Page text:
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My 2018 Reading Challenge: What I Read in January

At the beginning of 2018, I decided I wanted to make more time for reading. I absolutely love reading, but  since having Dougie, it’s definitely been more of a challenge to sit down and start a book, let alone finish one. However, now he’s sleeping better at night, I decided to challenge myself to read 50 books in 2018.

My reading year has started off pretty well, and so here is what I read in January…

1. Behind her Eyes (Sarah Pinborough)

I’m not really sure what to write about this book. I thought it was very well written, and it kept me hooked until the end. It’s a psychological thriller, and each time I thought I had it figured out, there was another twist. It starts off as what appears to be a love triangle, a single mum, an attractive man and his beautiful, charming wife, but as it continues it becomes clear there is a lot more going on. I found the narrative a little confusing at times, and the ending was not what I expected at all. I’m not totally sure if I loved it or hated it, but it stayed with me long after I closed the book. I wouldn’t recommend reading it late at night though! 3/5

2. Why Mummy Drinks (Gill Sims)

I absolutely loved this book. I actually reviewed it for my January Blogger Book Nook post if you fancy a slightly more detailed review. Why Mummy Drinks is brilliant. It’s a diary of Ellen, an exhausted Mum with two kids who spends her days battling the ‘perfect mummies’ at the school gates, attempting to feed her kids healthy and nutritious meals and spend quality time with them, before giving in to their demands for iPads and sweets, and then collapsing on the sofa with a large glass of wine at the end of the day. It’s funny and heartwarming, and completely relatable. I imagine it may not be your first choice if you don’t have kids, but I think it would still be an enjoyable read. 4/5

3. A Little Life (Hanya Yanagihara)

This is hands down one of the best books I’ve ever read. Incredibly powerful, completely heartbreaking and beautifully written, I couldn’t put it down. It’s a pretty long book, (over 800 pages I believe) but it is so worth the read. The story follows four friends living in New York, and as the book continues, one of the characters becomes very much the focus of the novel, his past and his suffering. There are true moments of joy and beauty in the book, but it is a dark, difficult story with very little consolation. 5/5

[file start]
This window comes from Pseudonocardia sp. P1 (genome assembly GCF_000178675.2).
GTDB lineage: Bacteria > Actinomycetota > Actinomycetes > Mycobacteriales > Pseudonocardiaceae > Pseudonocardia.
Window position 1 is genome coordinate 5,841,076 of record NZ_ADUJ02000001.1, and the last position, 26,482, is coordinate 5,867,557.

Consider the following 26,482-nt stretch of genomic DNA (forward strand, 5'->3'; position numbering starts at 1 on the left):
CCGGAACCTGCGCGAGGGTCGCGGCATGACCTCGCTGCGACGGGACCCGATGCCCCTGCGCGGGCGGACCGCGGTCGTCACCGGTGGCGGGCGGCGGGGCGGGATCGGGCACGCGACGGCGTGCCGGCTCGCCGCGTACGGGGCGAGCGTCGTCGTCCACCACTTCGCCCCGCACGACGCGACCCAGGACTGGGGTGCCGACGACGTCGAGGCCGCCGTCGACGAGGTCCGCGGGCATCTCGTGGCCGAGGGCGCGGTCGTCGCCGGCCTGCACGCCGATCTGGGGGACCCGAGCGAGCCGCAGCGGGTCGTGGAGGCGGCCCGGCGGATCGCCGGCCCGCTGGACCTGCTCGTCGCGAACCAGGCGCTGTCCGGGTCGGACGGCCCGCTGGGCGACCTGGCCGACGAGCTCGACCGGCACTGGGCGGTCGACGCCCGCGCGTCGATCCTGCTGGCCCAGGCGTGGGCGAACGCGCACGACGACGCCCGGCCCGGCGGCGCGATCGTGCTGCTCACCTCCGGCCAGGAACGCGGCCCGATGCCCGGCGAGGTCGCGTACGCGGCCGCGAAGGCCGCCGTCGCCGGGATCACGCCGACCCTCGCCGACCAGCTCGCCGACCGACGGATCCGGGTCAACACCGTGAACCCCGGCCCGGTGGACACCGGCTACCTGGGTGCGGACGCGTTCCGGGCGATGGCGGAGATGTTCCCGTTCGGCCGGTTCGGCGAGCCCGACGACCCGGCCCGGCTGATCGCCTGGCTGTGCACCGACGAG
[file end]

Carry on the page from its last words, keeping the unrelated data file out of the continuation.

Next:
4. Eleanor Oliphant is Completely Fine (Gail Honeymoon)

I had seen a lot of people talk about this book, but didn’t know what to expect when I started it.  The story follows Eleanor, a lonely, isolated young woman. The reason for her loneliness becomes clear as the book continues, but as the book continues, she also begins to forge relationships and begins to enjoy life. There are some charming and funny moments, and I found it a really enjoyable, and satisfying read. 4/5

5. This Is How It Always Is (Laurie Frankel) 

This book is beautiful, and unlike anything I’ve ever read before. With a big, warm family at the heart of it all, This Is How It Always Is tells the story of Claude, the youngest of five boys. But one day Claude decides that he identifies as a girl, and he wants to be Poppy. The story follows how the family deal with this, and their journey, and it’s wonderful to read. 4/5

 

Have you read any of these books? What are you reading at the moment?

P.S If anyone is on Goodreads, let’s be friends!